In an interview with NiemanWatchdog.org’s John Hanrahan last October, University of Texas economist James Galbraith argued that the press has paid too little attention to investigating the “criminal and felonious behavior” involved in the economic crash.
Galbraith said the crisis “was the product of wide-scale criminal fraud,” just as was the case in the savings and loan scandal of the late 1980s, which produced thousands of criminal charges against S&L officials and loan officers.
One of the hero regulators of the S&L scandal, William F. Black, shared his outlook with me last month, explaining how at the heart of the crisis was what he calls “control fraud” — fraud committed by design, by the people at the top. And as Galbraith recently explained to me, Wall Street banks basically became massive fencing operations for the fraudulent loans.
Galbraith is in some ways following in the footsteps of his father, John Kenneth Galbraith, one of America’s leading economists and a liberal who didn’t just challenge the “conventional wisdom” — he actually coined the phrase.
In recent testimony before a Senate Judiciary subcommittee, Galbraith raised questions that are as appropriate for journalists as they are for congressional investigators:
Ask yourselves: is it possible for mortgage originators, ratings agencies, underwriters, insurers and supervising agencies NOT to have known that the system of housing finance had become infested with fraud? Every statistical indicator of fraudulent practice – growth and profitability – suggests otherwise. Every examination of the record so far suggests otherwise. The very language in use: “liars’ loans,” “ninja loans,” “neutron loans,” and “toxic waste,” tells you that people knew. I have also heard the expression, “IBG,YBG;” the meaning of that bit of code was: “I’ll be gone, you’ll be gone.”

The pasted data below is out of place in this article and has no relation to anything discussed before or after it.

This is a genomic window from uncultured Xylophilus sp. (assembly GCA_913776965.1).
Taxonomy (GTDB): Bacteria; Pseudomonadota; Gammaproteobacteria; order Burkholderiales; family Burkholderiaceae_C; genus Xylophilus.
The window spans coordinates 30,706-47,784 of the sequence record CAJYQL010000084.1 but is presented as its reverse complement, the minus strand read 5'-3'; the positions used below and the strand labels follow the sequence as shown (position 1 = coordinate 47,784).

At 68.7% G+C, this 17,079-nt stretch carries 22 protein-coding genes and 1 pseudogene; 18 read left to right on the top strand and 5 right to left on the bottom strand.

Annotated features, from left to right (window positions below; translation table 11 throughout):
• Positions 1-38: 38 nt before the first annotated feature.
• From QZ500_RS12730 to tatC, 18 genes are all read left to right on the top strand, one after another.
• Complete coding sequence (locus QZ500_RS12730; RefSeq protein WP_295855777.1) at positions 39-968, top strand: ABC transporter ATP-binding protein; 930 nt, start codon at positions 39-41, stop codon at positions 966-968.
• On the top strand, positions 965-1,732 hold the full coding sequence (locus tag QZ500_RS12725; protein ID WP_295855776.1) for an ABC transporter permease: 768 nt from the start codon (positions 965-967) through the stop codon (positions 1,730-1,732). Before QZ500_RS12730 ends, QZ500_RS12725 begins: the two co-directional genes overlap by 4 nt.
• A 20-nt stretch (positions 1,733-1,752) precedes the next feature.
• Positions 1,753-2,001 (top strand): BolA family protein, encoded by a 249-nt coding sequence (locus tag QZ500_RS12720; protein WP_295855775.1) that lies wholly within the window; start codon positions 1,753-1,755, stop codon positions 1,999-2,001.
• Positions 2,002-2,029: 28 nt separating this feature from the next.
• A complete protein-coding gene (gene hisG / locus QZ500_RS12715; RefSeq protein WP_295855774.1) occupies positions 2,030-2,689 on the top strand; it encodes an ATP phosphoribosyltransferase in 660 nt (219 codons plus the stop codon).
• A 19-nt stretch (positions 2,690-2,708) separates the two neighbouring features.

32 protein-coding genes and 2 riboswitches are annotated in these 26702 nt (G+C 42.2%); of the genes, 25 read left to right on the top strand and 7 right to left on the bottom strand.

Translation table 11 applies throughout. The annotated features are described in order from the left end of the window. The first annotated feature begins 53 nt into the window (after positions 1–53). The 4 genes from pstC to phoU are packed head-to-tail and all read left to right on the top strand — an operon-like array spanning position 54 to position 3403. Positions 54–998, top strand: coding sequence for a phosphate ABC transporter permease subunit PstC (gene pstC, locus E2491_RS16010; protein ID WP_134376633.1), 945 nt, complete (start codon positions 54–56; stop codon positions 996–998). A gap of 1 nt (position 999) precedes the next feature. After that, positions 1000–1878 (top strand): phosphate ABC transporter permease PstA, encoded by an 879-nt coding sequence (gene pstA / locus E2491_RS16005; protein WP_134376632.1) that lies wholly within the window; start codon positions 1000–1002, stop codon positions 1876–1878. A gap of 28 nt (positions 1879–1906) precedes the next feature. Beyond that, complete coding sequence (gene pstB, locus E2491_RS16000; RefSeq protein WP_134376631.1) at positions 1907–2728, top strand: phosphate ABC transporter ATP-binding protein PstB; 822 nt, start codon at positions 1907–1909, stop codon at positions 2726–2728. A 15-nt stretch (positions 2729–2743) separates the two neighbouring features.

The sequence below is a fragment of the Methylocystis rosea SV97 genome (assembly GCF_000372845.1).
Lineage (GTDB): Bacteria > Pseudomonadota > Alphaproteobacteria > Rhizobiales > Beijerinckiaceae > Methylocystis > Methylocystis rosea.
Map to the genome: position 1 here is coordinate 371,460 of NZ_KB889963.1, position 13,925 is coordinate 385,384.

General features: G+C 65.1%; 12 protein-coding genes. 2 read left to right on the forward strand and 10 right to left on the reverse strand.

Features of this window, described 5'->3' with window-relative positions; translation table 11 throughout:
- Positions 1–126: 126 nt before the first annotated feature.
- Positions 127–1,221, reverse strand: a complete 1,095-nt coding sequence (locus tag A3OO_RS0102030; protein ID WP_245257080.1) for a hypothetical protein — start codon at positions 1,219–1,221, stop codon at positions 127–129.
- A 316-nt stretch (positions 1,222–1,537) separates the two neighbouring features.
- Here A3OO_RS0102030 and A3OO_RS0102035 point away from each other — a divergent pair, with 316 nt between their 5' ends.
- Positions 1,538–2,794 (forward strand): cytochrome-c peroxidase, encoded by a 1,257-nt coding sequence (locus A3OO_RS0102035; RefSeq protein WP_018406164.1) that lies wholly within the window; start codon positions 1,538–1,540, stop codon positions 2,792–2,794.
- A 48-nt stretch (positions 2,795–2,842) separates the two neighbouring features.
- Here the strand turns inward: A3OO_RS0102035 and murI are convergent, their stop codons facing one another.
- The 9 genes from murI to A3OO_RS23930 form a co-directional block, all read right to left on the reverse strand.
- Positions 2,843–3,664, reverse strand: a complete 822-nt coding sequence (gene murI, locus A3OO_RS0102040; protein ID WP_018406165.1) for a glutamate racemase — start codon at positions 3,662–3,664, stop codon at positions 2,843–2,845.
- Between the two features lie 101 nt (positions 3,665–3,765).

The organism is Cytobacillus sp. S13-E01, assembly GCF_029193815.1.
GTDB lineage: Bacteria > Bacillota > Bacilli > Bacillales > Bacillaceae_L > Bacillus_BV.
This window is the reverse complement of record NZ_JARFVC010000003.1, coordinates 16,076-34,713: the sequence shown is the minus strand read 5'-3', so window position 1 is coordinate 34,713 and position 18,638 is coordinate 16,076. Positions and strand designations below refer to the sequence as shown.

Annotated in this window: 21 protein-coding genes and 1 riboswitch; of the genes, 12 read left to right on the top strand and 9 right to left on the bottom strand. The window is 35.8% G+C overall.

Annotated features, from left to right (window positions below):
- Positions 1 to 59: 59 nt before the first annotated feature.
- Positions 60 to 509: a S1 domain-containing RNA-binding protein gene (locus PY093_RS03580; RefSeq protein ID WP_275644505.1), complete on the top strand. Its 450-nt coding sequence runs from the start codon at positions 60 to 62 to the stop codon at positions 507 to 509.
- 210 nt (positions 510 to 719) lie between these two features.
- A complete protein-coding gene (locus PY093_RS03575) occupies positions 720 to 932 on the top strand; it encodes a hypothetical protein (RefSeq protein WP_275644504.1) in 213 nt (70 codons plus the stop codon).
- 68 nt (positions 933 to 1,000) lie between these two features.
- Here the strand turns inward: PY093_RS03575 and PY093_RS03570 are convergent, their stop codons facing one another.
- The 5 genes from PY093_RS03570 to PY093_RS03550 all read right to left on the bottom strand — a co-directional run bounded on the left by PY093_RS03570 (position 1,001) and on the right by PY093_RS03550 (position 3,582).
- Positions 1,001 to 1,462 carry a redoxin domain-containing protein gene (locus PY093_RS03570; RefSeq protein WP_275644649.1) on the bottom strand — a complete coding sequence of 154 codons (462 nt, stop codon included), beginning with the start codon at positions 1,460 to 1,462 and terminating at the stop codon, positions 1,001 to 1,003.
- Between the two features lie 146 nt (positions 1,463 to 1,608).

If doubt remains, investigation into the internal communications of the firms and agencies in question can clear it up. Emails are revealing. The government already possesses critical documentary trails — those of AIG, Fannie Mae and Freddie Mac, the Treasury Department and the Federal Reserve. Those documents should be investigated, in full, by competent authority and also released, as appropriate, to the public.
For instance, did AIG knowingly issue CDS against instruments that Goldman had designed on behalf of Mr. John Paulson to fail? If so, why? Or again: Did Fannie Mae and Freddie Mac appreciate the poor quality of the RMBS they were acquiring? Did they do so under pressure from Mr. Henry Paulson? If so, did Secretary Paulson know? And if he did, why did he act as he did? In a recent paper, Thomas Ferguson and Robert Johnson argue that the “Paulson Put” was intended to delay an inevitable crisis past the election. Does the internal record support this view?